A record surplus of carbon permits in the European Union’s emissions trading system will make it harder for the bloc to meet its 2030 climate goals, according to a report by Ecofys, the environmental research company.
The EU will need to cut carbon emissions by an extra seven percentage points because of the surplus of allowances, which can be held over into the next decade, according to the report commissioned by Greenpeace. The 27-nation bloc has a binding target of cutting greenhouse-gas output by 20 percent in 2020 from 1990 levels, and should reduce pollution by 40 percent in 2030, according to the EU’s regulatory arm.
“It is essential for the effectiveness of the EU’s emissions trading system that the trajectory of the EU’s greenhouse-gas target until 2030 is set in a way that takes into account any pre-2020 surplus,” Niklas Hoehne, director of energy and climate policy at Utrecht, Netherlands-based Ecofys, said in an e-mailed statement today.
The European cap-and-trade program imposes pollution limits on about 12,000 manufacturing companies and utilities in the region, including German utility EON SE and steelmaker ArcelorMittal. Europe’s economic slowdown reduced industrial production and cut demand for pollution rights, boosting the surplus of permits to about 2 billion metric tons last year, a level almost matching annual supply, according to the EU.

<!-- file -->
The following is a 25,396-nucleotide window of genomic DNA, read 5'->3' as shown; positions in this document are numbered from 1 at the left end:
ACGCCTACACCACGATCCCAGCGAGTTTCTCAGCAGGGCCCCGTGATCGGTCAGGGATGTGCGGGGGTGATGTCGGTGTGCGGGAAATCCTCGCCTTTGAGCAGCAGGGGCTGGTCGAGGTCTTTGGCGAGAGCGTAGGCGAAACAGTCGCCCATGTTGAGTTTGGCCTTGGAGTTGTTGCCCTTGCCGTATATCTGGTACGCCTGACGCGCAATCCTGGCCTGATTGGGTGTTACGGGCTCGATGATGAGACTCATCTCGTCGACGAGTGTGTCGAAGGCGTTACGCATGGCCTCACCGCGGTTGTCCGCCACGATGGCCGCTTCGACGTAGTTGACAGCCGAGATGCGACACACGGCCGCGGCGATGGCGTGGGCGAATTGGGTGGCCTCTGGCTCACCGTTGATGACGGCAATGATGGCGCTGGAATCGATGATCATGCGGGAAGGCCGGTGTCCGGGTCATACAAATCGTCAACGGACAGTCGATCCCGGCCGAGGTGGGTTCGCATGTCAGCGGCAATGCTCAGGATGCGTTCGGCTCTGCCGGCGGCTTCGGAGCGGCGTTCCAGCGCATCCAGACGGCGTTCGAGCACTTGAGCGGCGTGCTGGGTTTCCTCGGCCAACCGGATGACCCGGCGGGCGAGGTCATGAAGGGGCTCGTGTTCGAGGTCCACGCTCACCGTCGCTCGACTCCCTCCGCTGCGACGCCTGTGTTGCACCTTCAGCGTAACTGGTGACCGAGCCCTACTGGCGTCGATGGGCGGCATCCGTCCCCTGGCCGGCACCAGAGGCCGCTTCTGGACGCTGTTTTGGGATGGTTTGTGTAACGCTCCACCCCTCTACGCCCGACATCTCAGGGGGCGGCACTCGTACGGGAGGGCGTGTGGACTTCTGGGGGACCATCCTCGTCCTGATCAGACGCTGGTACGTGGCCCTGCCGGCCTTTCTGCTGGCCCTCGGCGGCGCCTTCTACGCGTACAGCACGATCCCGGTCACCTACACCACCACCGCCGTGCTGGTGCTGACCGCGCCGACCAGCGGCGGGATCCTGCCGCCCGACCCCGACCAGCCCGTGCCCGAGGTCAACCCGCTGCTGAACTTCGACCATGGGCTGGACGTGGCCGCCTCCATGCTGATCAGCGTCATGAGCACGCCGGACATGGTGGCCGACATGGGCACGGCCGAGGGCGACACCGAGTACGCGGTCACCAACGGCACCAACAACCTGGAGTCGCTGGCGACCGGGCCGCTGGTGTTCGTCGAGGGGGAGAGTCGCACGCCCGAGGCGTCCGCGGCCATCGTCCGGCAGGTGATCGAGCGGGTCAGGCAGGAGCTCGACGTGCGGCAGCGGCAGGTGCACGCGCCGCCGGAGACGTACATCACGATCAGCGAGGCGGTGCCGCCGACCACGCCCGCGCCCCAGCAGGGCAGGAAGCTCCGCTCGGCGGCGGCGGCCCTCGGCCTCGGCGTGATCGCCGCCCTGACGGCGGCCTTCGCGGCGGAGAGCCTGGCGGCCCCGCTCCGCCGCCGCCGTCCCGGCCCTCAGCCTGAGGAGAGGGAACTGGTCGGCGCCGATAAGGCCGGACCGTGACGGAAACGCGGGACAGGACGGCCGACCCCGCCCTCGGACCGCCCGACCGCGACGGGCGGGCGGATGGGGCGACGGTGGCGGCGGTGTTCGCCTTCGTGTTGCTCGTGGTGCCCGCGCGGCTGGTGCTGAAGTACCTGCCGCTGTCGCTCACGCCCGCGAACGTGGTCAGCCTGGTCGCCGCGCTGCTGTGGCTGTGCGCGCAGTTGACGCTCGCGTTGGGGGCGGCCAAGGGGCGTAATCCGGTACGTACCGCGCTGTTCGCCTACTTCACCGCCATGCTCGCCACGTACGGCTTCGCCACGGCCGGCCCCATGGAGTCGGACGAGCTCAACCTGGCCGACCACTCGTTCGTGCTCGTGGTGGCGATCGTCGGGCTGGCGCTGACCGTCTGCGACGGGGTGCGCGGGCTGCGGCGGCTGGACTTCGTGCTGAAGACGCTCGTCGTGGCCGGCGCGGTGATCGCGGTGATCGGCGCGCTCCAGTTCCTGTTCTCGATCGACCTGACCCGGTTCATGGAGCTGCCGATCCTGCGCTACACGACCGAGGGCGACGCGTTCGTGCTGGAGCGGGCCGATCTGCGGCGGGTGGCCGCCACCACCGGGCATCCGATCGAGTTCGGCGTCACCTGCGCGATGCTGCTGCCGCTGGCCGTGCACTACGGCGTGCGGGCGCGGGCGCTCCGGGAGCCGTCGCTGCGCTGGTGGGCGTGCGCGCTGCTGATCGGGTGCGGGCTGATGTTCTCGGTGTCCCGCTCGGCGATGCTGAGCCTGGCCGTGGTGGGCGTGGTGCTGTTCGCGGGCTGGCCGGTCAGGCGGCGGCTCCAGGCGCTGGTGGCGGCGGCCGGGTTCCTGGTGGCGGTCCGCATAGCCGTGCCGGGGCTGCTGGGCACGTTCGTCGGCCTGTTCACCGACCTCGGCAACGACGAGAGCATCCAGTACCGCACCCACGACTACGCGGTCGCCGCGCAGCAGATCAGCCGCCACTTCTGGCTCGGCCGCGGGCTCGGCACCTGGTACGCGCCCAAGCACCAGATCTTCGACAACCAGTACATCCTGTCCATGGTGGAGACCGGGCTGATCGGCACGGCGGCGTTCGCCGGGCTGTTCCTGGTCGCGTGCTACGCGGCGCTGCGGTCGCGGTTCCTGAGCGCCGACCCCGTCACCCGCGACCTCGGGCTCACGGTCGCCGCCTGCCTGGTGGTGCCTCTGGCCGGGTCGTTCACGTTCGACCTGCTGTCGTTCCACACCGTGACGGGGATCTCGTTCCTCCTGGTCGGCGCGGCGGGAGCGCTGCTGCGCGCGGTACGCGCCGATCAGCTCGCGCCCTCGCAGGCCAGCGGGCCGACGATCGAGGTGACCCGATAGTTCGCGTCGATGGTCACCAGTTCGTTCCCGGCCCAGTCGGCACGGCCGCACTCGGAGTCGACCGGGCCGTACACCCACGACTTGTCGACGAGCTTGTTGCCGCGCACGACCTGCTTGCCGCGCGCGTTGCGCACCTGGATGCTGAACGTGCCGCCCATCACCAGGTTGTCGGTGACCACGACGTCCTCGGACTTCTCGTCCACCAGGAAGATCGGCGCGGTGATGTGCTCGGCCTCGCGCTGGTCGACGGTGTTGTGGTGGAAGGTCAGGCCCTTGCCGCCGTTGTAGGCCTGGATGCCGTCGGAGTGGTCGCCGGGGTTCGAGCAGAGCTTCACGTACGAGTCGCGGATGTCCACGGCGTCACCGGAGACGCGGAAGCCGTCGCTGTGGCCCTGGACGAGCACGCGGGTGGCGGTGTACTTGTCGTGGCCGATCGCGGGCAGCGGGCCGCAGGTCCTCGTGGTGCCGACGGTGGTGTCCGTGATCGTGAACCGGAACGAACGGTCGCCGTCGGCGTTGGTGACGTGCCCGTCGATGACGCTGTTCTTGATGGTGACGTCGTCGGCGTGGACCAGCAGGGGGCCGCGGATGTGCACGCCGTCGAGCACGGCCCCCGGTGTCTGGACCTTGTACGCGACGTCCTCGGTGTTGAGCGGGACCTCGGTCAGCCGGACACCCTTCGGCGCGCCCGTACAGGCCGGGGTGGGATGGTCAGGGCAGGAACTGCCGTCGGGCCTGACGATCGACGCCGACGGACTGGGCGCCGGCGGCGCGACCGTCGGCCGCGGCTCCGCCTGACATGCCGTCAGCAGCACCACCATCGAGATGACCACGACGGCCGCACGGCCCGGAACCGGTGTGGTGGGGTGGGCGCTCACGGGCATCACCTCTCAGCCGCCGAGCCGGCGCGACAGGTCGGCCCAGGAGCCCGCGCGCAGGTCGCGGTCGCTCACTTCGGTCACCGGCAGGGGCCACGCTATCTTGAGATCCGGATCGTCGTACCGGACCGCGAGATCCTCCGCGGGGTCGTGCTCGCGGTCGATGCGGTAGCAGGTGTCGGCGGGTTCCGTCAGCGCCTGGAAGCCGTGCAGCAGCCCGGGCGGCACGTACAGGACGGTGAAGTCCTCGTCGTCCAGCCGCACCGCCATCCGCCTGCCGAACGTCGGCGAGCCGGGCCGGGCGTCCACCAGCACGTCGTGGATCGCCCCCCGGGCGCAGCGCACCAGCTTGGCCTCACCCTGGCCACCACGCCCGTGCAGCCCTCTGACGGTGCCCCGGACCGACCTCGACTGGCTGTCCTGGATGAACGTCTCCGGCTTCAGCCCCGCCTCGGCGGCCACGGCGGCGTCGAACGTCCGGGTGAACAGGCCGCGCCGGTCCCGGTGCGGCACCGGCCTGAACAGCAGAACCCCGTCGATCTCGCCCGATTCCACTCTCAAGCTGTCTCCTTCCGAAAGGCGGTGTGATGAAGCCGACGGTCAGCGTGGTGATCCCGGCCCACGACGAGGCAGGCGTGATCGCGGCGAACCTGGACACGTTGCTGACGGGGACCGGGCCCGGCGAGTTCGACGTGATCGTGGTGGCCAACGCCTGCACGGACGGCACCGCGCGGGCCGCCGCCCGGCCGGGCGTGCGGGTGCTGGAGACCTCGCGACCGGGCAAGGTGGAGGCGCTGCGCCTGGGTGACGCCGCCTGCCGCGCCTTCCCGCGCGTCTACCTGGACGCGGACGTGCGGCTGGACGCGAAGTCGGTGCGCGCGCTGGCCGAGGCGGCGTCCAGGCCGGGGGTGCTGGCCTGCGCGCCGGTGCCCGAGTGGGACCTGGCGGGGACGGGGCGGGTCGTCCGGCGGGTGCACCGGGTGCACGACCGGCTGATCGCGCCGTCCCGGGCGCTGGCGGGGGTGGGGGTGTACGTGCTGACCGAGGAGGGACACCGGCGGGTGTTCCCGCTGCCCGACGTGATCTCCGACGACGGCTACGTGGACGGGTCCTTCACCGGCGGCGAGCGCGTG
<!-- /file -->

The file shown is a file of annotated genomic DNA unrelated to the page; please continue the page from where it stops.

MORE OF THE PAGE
“Given the currently expected surplus, the 2030 target or the trajectory towards it would need to be significantly more stringent than otherwise,” Hoehne said.
The permit glut pushed carbon prices in the EU emissions trading system, or ETS, to a record 2.46 euros ($3.25) a metric ton in April. The European Commission proposed delaying sales of some allowances, which member states and the European Parliament are currently considering. The stopgap measure would be followed by a deeper overhaul of the carbon market.
Greenpeace called on the commission, national governments and the Parliament to support cutting carbon emissions by at least 55 percent in 2030. That target should be a part of a EU new climate and energy package that includes a 45 percent objective for renewable energy and a binding energy savings goal, according to the lobby.
“This report shows the 40 percent 2030 carbon target put forward by the European Commission is woefully inadequate, especially given the impact of a failing ETS,” Greenpeace EU climate policy director Joris den Blanken said in the statement. “The EU needs a stricter 2030 target if it wants to keep the ETS alive and avoid the most severe effects of climate change.”